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Cate Blanchett

She’s the queen of Hollywood, an actress who can play high or low, but never loses status

Nicholas Barber | November/December 2015

1997 OSCAR AND LUCINDA LUCINDA LEPLASTRIER
It’s appropriate that this, her breakthrough film, had “Oscar” in the title: Blanchett has rarely stepped in front of a camera since without landing an award nomination or three. Her Leplastrier is a backwoods free spirit with bird’s nest hair, a face-splitting grin, and a fierce lust for life – watching in 1997, you’d never think that this unguarded wild-child would end up as cinema’s go-to girl for patrician sophistication.

1998 ELIZABETH ELIZABETH I
At the start of “Elizabeth”, Blanchett is fresh-faced and girlish. In the sequel, nine years on, her Virgin Queen has become a jaded office manager. She doesn’t have to shout to show everyone who’s boss. A dismissive flick of the hand or a patronising pat on the shoulder is sufficient. There are also echoes of Margaret Thatcher in her low, deliberate voice: Elizabeth as the Golden Age’s Iron Lady.

2001 THE LORD OF THE RINGS GALADRIEL
In a film series not known for its ambiguity (key: goodies are pretty, baddies are ugly), Blanchett brings some welcome mystery to her portrayal of Tolkien’s pointy-eared telepath. Her unearthly poise and shining beauty suggest that she is on the side of the angels…but no one can be quite that poised and beautiful without being creepy, too. Then there are the frowns and moues that ripple Galadriel’s serene surface. She knows more than she is letting on, but Frodo and the gang are mere children compared with her, so there’s no sense in worrying them.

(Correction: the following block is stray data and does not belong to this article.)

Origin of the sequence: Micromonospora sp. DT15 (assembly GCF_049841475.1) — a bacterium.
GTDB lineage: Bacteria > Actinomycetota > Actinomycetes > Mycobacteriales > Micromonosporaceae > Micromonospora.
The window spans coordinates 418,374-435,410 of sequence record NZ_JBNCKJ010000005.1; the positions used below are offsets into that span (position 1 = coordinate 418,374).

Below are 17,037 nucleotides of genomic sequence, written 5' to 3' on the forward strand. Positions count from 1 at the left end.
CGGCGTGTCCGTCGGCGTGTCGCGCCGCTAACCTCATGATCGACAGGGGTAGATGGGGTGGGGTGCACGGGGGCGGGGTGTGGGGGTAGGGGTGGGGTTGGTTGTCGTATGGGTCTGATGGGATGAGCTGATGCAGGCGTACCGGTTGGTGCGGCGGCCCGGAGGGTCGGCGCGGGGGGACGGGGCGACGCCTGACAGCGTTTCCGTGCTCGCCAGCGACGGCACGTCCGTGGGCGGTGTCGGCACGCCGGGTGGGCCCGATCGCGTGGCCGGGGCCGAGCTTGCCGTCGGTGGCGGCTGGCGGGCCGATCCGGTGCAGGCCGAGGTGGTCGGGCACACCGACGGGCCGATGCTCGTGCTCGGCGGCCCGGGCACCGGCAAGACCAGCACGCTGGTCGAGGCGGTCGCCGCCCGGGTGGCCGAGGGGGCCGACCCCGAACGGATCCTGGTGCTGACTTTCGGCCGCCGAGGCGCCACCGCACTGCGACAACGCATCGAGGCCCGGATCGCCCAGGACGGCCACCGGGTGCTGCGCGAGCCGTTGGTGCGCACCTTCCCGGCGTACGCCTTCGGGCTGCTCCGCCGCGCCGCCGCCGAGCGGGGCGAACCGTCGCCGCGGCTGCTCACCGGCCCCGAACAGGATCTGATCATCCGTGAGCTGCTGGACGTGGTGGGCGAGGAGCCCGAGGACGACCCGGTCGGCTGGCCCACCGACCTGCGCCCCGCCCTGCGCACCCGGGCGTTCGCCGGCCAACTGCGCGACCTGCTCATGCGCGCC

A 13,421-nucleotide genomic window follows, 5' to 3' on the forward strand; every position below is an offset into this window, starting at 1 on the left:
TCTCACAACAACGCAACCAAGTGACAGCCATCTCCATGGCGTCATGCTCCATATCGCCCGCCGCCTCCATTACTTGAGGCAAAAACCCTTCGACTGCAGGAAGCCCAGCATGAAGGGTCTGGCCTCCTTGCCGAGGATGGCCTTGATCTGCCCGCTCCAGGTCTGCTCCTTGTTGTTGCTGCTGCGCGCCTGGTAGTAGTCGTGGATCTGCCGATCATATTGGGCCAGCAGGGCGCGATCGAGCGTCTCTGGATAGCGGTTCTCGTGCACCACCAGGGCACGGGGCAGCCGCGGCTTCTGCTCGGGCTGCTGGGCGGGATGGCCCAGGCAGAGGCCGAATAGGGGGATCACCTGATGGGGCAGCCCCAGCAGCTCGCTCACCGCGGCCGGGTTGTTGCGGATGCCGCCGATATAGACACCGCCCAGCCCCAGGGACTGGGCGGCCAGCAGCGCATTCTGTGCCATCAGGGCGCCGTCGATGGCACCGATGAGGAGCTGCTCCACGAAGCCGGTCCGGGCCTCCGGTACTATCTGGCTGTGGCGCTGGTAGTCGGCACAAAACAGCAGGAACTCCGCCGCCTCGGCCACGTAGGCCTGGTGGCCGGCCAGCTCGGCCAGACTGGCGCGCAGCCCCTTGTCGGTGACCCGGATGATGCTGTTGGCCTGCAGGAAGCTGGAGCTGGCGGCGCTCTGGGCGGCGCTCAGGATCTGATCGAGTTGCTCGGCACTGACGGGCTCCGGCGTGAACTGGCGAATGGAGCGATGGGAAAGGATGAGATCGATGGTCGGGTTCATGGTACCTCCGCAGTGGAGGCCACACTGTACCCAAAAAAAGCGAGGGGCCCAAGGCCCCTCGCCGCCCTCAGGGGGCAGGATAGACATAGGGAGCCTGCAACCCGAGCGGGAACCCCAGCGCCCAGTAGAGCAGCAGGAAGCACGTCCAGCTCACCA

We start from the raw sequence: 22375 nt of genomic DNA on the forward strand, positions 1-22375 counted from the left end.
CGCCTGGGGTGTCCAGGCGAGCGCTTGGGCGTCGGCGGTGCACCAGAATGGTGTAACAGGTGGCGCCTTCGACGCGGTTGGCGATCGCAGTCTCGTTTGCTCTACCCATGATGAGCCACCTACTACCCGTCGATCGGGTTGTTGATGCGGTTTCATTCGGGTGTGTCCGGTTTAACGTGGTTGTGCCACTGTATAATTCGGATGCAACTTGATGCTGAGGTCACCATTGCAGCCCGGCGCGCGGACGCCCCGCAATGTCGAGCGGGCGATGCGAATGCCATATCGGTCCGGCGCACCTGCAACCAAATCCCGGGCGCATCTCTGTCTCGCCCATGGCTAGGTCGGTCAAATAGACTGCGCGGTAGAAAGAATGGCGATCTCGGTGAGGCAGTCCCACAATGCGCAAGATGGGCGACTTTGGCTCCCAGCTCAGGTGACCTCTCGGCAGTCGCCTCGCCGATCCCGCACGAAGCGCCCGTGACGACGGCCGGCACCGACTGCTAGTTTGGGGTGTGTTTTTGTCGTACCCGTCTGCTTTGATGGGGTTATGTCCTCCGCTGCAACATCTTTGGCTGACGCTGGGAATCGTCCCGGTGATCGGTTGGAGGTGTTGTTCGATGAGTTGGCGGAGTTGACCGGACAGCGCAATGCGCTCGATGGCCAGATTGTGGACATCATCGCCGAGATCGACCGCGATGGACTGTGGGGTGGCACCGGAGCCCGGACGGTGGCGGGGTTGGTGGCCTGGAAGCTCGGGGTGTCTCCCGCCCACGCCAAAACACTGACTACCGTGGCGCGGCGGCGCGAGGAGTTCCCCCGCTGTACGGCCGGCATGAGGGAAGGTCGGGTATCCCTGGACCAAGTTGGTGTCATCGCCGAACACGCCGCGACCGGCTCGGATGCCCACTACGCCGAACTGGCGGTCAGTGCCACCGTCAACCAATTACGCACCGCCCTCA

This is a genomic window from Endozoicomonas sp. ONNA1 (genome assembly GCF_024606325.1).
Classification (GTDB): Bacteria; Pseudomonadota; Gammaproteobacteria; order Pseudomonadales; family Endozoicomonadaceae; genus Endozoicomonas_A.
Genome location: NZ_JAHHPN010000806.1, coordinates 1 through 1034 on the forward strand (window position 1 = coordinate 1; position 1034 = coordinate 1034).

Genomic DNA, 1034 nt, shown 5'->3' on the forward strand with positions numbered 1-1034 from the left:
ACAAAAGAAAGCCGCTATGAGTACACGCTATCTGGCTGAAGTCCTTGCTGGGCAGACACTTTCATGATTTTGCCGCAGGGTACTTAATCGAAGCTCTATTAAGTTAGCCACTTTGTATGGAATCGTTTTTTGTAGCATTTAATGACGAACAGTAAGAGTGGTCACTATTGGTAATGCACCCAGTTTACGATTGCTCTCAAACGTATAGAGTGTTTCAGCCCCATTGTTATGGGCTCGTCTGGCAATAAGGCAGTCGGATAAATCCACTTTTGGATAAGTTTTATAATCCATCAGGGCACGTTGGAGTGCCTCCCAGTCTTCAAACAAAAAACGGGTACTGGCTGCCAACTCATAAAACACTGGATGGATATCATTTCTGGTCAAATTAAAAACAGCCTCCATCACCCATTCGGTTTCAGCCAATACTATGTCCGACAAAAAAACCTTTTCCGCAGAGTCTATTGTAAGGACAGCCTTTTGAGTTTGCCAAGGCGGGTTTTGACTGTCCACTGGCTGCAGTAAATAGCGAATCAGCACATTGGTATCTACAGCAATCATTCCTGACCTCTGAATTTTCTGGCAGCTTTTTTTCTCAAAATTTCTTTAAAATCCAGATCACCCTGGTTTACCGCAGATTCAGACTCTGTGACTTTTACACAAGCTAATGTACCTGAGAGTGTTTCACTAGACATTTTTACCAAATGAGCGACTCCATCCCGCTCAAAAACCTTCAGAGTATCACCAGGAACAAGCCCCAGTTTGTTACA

2004 THE AVIATOR KATHARINE HEPBURN
According to Wikipedia, Blanchett is “the only actor to win an Oscar for playing another Oscar-winning actor”. Strutting into view with her head so high you could balance a martini glass on her chin, she has mahhh-vellous fun with Hepburn’s Connecticut vowels; but a delightful caricature of head-girl heartiness gradually shades into a richer, more human portrait. It’s Cate’s Kate, not Leonardo DiCaprio’s Howard Hughes, who realises that they belong together. And who realises that they don’t.

2006 NOTES ON A SCANDAL SHEBA HART
Blanchett doesn’t ask audiences to love or hate her characters. She just becomes whomever she is playing and leaves the judging to us. Case in point: Sheba Hart, a thirtysomething art teacher who has an affair with a 15-year-old. Blanchett makes her a breezily well-meaning and self-mocking trouper – at worst, maybe a bit silly and naive. It’s only at the end of the film that you think, wait a minute, hasn’t this over-privileged dilettante been sleeping with a schoolboy?

2013 BLUE JASMINE JASMINE FRANCIS
Woody Allen rarely makes great films these days, but he does get great performances, and as soon as he cast Blanchett as his version of Blanche DuBois – a part Blanchett had played onstage – the best-actress Oscar was hers for the taking. A tarnished trophy wife, Jasmine clings to her delusions of grandeur and her white Chanel jacket with the same horrible desperation. Most startling are her Jekyll-and-Hyde transformations: from airy hauteur to dark-eyed, vodka-sodden madness within the course of a single scene.

2015 CINDERELLA LADY TREMAINE
Disney’s live-action Cinders is a simpering Pollyanna, but luckily Blanchett is around to turn a reactionary fairy tale into an acid reiteration of her favourite theme: how exhausting effortless elegance can be. Lady Tremaine smiles with regal condescension, as if she’s doing her stepdaughter a favour by letting her sweep the floor. But when the smile slips, we glimpse a panic-stricken widow, drowning in debt. Life isn’t easy when your real daughters can’t snag a royal.

2015 CAROL CAROL AIRD
Blanchett was Oscar-nominated (again) for her turn as Bob Dylan in Todd Haynes’s “I’m Not There”. She is back with Haynes in his sumptuous new Patricia Highsmith adaptation, playing a married mother who seduces a shop girl (Rooney Mara) in 1950s New York: imagine Lauren Bacall bowling over Audrey Hepburn. There’s an inspiring maturity to Carol Aird: suave and smoky-voiced, she may be rocked by love, but, this time, she won’t let it destroy her.

 

Carol opens in America on Nov 20th, Britain Nov 27th

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